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Page Updated: 25-Sep-2006
SPS Homepage > News 2006

Security challenges in the Black Sea region

The Black Sea is a critical strategic corridor between East and West. It provides transit routes for a variety of commodities, both legal and illegal, and include energy, counterfeit goods, drugs, human beings as well as weapons of mass destruction (WMD) material as there are a large number of unsecured radiological sources in the region. This sort of illegal activity presents serious security challenges to the region and creates significant security threats for the rest of the world.
The main security challenges facing the Black Sea were the subject of a workshop held at Oxford University, United Kingdom, from 12 to 14 June 2006, The workshop was co-directed by Ambassador Tedo Japaridze, from Georgia, Secretary General of the Organization for Black Sea Economic Cooperation (BSEC), and Dr. W. Duncan Wood, from the US, Research Director for the Institute for Applied Science. It provided a forum for high level discussions among representatives from 14 NATO, Partner and other countries, as well as key international and regional organisations, including the UN, the BSEC, and the South-East European Cooperative Initiative (SECI) Regional Centre for Combating Trans-Border Crime.
Recommendations that emerged from the workshop include:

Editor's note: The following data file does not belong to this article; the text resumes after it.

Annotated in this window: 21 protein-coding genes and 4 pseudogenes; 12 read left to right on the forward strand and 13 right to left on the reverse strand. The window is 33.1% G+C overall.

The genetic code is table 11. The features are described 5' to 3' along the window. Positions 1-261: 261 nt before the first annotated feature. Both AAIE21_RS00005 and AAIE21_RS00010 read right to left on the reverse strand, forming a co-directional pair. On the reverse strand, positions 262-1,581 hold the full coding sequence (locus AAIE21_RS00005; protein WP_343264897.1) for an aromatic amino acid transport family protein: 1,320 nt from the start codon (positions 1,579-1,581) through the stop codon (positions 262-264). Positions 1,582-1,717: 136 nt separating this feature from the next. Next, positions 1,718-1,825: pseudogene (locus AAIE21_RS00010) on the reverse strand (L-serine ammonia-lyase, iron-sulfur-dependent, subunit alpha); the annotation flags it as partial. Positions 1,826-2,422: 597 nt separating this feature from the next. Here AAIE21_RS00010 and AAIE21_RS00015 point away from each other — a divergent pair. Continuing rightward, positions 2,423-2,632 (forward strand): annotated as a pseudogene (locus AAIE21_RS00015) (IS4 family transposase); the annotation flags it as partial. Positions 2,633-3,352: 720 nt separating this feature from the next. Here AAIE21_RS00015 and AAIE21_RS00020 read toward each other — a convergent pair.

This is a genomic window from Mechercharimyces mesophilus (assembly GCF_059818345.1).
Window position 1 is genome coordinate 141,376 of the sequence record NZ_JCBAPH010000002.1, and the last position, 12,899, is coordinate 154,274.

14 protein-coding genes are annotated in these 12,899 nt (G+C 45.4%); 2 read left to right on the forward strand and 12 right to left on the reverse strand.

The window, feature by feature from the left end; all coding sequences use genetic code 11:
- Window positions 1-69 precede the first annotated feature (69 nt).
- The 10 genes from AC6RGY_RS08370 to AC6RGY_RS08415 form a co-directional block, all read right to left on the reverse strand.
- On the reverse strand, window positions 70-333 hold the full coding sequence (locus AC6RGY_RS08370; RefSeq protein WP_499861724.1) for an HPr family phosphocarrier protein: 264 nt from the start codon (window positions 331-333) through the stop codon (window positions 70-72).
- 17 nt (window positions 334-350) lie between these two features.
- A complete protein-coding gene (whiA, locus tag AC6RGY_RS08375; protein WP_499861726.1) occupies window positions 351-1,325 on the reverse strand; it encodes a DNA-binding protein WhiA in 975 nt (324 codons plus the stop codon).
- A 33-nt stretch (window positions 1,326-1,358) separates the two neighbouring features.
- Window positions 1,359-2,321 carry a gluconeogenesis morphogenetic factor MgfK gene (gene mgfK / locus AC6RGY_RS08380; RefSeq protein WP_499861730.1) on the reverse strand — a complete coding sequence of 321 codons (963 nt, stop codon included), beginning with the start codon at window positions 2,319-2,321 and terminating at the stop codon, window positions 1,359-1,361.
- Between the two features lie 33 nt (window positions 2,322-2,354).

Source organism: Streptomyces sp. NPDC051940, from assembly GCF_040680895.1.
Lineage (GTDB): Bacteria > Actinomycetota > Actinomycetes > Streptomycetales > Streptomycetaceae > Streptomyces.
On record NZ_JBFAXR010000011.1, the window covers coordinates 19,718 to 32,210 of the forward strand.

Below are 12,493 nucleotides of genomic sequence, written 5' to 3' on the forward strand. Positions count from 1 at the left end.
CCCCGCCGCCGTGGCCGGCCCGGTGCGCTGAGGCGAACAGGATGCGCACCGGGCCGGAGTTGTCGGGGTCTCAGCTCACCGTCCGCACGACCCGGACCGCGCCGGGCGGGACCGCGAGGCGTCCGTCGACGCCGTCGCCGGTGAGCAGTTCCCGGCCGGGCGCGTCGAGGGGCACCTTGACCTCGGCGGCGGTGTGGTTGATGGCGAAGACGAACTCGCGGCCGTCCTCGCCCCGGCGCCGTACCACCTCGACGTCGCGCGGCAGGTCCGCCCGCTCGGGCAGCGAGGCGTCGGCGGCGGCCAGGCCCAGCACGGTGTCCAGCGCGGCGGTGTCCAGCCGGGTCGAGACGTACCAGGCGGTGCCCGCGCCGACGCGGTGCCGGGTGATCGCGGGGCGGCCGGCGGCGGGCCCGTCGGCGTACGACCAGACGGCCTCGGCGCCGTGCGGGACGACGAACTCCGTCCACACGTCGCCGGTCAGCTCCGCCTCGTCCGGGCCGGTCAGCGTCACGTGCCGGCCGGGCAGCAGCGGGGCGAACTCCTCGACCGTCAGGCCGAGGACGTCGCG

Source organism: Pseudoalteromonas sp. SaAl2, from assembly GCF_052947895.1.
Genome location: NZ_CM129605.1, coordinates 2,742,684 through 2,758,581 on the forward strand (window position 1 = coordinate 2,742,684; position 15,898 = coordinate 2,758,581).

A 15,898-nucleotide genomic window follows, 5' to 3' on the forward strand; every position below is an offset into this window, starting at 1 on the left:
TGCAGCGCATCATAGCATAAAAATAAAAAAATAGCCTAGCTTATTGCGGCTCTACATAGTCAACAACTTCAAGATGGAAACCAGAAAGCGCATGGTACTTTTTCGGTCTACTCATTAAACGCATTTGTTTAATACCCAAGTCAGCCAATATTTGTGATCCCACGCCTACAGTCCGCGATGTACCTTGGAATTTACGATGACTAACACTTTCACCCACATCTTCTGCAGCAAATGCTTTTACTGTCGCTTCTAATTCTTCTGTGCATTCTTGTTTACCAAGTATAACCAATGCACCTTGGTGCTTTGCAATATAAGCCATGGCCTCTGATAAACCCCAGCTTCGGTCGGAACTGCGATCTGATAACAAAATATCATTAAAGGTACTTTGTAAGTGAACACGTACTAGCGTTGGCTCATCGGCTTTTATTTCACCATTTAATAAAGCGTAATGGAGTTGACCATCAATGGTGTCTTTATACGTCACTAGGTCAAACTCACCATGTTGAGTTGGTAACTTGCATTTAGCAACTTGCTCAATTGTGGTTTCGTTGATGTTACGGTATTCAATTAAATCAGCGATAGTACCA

• The need to encourage policy-makers to consider the Black Sea area as a specific region requiring a comprehensive policy in order to address a common set of political, economic and security challenges;
  • Establishing a virtual clearing-house for Black Sea issues to enhance cooperation in the region and provide a forum for public and private sector input into key regional security challenges;
  • Developing opportunities for academics and policy-makers from the West to work at BSEC, in order to enhance understanding of the region and increase BSEC capabilities;
  • Promoting implementation in the Black Sea region of the International Atomic Energy Agency (IAEA) Code of Conduct on the Safety and Security of Radioactive Sources; and
  • Encouraging states in the region to make use of IAEA training programmes on physical protection of radioactive material.

The workshop also resulted in significant funds being secured for Black Sea counter-trafficking cooperation activities. Counter-trafficking funds were made available by the US government to develop Joint Interagency Task Force capabilities in the Black Sea region, as has been done in other regions. These funds are to be used by participating countries to provide additional operational capabilities to coordinate and support regional interdiction efforts.